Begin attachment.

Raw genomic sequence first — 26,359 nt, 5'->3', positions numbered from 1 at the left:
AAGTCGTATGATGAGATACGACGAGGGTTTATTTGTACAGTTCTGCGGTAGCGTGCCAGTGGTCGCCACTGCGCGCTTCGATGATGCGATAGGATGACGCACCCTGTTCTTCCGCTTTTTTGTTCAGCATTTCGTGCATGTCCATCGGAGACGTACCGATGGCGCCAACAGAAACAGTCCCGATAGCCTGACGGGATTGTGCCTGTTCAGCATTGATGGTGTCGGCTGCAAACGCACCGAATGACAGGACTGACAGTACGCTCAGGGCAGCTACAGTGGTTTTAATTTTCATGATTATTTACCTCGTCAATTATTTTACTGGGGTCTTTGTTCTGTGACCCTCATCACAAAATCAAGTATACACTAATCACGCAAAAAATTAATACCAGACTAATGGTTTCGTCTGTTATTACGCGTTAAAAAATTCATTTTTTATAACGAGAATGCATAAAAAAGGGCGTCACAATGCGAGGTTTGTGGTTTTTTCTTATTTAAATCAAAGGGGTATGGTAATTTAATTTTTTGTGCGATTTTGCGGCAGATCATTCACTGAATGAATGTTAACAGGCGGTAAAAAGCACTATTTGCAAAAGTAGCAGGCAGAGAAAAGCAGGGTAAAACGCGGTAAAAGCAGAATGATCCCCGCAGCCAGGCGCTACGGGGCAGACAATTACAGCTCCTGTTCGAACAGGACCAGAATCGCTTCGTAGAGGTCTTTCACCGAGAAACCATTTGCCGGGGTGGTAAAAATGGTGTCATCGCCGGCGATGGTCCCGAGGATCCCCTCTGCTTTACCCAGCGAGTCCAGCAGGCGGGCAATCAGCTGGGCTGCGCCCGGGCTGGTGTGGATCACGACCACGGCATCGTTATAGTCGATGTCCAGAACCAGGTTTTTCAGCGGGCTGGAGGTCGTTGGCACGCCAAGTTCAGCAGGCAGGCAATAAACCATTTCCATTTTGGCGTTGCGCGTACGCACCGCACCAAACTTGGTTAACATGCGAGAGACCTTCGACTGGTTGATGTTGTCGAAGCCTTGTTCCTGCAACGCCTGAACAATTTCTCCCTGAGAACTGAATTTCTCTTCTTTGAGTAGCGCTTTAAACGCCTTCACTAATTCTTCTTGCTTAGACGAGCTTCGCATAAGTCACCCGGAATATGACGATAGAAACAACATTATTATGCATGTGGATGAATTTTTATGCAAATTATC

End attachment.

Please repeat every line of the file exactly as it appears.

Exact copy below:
Raw genomic sequence first — 26,359 nt, 5'->3', positions numbered from 1 at the left:
AAGTCGTATGATGAGATACGACGAGGGTTTATTTGTACAGTTCTGCGGTAGCGTGCCAGTGGTCGCCACTGCGCGCTTCGATGATGCGATAGGATGACGCACCCTGTTCTTCCGCTTTTTTGTTCAGCATTTCGTGCATGTCCATCGGAGACGTACCGATGGCGCCAACAGAAACAGTCCCGATAGCCTGACGGGATTGTGCCTGTTCAGCATTGATGGTGTCGGCTGCAAACGCACCGAATGACAGGACTGACAGTACGCTCAGGGCAGCTACAGTGGTTTTAATTTTCATGATTATTTACCTCGTCAATTATTTTACTGGGGTCTTTGTTCTGTGACCCTCATCACAAAATCAAGTATACACTAATCACGCAAAAAATTAATACCAGACTAATGGTTTCGTCTGTTATTACGCGTTAAAAAATTCATTTTTTATAACGAGAATGCATAAAAAAGGGCGTCACAATGCGAGGTTTGTGGTTTTTTCTTATTTAAATCAAAGGGGTATGGTAATTTAATTTTTTGTGCGATTTTGCGGCAGATCATTCACTGAATGAATGTTAACAGGCGGTAAAAAGCACTATTTGCAAAAGTAGCAGGCAGAGAAAAGCAGGGTAAAACGCGGTAAAAGCAGAATGATCCCCGCAGCCAGGCGCTACGGGGCAGACAATTACAGCTCCTGTTCGAACAGGACCAGAATCGCTTCGTAGAGGTCTTTCACCGAGAAACCATTTGCCGGGGTGGTAAAAATGGTGTCATCGCCGGCGATGGTCCCGAGGATCCCCTCTGCTTTACCCAGCGAGTCCAGCAGGCGGGCAATCAGCTGGGCTGCGCCCGGGCTGGTGTGGATCACGACCACGGCATCGTTATAGTCGATGTCCAGAACCAGGTTTTTCAGCGGGCTGGAGGTCGTTGGCACGCCAAGTTCAGCAGGCAGGCAATAAACCATTTCCATTTTGGCGTTGCGCGTACGCACCGCACCAAACTTGGTTAACATGCGAGAGACCTTCGACTGGTTGATGTTGTCGAAGCCTTGTTCCTGCAACGCCTGAACAATTTCTCCCTGAGAACTGAATTTCTCTTCTTTGAGTAGCGCTTTAAACGCCTTCACTAATTCTTCTTGCTTAGACGAGCTTCGCATAAGTCACCCGGAATATGACGATAGAAACAACATTATTATGCATGTGGATGAATTTTTATGCAAATTATC